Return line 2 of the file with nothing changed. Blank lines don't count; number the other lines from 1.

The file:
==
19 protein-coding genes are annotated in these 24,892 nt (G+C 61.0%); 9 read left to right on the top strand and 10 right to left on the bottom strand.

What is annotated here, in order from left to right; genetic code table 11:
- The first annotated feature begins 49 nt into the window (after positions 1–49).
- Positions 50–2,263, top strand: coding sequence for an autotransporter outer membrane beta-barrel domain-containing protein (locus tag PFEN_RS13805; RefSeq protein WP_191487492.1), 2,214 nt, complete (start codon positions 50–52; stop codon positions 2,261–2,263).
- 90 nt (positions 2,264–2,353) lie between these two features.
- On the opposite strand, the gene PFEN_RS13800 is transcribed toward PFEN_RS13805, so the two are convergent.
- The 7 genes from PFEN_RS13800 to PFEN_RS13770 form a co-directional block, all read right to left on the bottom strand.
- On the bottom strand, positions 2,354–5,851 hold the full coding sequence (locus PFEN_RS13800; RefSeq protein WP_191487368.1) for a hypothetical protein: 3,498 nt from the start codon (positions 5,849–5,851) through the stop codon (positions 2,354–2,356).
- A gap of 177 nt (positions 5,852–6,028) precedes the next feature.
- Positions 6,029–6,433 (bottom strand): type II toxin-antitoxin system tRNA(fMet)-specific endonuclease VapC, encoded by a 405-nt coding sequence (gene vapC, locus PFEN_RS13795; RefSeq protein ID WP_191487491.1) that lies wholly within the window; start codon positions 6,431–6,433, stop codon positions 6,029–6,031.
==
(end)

What is annotated here, in order from left to right; genetic code table 11: